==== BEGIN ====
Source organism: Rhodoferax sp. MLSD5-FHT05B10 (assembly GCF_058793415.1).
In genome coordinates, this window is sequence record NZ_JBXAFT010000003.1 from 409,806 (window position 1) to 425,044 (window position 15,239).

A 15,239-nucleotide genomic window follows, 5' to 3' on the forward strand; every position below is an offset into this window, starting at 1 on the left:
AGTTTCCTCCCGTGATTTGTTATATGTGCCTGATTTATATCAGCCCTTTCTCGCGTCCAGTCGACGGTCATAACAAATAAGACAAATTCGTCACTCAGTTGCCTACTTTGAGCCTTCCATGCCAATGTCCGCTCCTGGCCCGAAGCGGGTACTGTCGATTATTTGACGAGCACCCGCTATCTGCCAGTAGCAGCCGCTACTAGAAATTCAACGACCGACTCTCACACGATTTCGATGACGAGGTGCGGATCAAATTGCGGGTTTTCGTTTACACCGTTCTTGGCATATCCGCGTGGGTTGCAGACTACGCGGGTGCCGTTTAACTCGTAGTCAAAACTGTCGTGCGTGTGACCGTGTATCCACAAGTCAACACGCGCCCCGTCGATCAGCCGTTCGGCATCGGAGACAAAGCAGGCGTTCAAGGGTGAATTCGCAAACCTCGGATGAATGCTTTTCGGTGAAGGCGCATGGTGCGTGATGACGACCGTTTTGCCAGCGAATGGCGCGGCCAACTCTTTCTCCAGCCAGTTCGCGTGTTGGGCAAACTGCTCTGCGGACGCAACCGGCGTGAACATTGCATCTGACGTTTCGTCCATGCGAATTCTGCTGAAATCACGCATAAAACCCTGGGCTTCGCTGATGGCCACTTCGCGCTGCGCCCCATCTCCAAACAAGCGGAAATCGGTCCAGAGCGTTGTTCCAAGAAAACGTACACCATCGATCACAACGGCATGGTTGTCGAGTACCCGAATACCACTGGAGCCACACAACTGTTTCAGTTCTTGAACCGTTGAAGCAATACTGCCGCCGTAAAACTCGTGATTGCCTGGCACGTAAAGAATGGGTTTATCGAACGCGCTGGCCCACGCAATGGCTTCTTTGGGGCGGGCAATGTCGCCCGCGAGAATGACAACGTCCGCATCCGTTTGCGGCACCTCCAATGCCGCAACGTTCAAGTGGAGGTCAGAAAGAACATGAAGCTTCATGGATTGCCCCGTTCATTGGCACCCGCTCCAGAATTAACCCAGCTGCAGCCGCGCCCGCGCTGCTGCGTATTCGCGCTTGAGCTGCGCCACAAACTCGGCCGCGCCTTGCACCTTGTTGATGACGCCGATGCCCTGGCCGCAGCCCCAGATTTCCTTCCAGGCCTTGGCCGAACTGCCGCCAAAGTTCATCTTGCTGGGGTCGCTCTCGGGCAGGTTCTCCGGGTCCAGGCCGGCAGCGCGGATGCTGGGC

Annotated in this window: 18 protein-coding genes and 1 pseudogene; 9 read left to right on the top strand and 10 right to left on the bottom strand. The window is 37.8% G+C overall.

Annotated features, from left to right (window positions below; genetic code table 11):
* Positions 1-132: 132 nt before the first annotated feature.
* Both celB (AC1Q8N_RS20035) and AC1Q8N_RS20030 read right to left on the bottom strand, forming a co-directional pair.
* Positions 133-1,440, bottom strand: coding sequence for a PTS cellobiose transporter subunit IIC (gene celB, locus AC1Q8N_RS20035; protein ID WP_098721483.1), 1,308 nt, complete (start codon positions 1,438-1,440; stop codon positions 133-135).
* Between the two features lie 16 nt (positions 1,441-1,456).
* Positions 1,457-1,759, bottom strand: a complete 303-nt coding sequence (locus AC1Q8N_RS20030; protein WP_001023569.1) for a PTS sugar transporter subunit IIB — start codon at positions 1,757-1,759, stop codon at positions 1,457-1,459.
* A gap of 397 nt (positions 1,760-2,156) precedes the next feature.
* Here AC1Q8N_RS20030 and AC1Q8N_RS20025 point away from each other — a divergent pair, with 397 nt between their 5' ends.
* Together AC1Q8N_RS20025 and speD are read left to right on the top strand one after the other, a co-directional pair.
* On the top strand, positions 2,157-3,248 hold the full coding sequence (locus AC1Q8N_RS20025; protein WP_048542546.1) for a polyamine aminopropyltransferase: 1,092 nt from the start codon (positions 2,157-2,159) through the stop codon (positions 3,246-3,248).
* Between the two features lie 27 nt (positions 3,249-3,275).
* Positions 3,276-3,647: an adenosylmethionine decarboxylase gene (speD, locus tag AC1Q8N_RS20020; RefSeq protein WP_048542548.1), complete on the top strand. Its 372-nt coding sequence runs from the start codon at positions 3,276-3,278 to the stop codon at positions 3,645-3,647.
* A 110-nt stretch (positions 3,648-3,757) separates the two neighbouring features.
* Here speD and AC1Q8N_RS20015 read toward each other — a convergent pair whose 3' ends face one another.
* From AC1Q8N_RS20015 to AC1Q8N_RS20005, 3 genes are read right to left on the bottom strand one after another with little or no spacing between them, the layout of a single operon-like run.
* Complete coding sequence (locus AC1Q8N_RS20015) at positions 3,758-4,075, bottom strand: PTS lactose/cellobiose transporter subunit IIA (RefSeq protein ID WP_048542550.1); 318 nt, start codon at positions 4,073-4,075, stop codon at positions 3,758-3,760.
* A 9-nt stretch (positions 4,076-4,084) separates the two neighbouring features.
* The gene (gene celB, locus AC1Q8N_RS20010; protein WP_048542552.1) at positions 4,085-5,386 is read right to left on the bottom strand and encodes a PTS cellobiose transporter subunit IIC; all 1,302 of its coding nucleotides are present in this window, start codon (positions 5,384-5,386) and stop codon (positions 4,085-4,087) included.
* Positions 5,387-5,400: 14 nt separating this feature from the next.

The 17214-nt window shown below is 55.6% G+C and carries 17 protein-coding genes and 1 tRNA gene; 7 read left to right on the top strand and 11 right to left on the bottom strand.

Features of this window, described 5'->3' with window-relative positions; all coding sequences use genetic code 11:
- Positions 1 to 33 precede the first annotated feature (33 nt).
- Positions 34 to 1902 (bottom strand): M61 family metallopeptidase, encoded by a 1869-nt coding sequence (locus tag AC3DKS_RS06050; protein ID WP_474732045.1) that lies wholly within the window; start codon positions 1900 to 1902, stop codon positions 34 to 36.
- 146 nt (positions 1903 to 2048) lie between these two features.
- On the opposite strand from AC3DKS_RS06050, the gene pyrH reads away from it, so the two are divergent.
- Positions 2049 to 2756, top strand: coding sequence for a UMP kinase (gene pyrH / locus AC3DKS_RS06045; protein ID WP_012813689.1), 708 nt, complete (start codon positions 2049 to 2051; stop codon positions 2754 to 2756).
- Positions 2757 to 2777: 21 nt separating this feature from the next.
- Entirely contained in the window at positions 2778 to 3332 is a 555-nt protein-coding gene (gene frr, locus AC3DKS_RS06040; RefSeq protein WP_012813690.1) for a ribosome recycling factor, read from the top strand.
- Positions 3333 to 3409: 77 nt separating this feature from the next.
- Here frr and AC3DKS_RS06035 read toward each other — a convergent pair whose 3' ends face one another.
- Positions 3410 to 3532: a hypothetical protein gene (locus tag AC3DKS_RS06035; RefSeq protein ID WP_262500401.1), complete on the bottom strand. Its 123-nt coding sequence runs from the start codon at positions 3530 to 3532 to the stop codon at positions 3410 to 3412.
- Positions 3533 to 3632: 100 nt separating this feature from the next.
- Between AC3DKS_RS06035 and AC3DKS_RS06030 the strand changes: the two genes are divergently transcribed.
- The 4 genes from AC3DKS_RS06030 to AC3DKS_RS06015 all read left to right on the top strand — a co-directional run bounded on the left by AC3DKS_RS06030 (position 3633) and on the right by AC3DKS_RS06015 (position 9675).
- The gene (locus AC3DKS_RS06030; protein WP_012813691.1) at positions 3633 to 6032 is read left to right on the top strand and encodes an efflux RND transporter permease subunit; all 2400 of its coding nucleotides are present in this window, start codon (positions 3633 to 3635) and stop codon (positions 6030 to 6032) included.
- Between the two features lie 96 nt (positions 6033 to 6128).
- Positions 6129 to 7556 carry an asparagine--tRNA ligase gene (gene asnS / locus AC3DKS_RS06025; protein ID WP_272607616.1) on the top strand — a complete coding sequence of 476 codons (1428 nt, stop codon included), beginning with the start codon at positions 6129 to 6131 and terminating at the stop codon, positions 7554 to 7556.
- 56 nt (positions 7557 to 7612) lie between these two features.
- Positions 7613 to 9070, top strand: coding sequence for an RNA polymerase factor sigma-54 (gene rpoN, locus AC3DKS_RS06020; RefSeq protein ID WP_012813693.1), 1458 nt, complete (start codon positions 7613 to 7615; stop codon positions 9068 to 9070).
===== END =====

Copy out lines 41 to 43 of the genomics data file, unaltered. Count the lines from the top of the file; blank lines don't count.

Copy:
- Between the two features lie 96 nt (positions 6033 to 6128).
- Positions 6129 to 7556 carry an asparagine--tRNA ligase gene (gene asnS / locus AC3DKS_RS06025; protein ID WP_272607616.1) on the top strand — a complete coding sequence of 476 codons (1428 nt, stop codon included), beginning with the start codon at positions 6129 to 6131 and terminating at the stop codon, positions 7554 to 7556.
- 56 nt (positions 7557 to 7612) lie between these two features.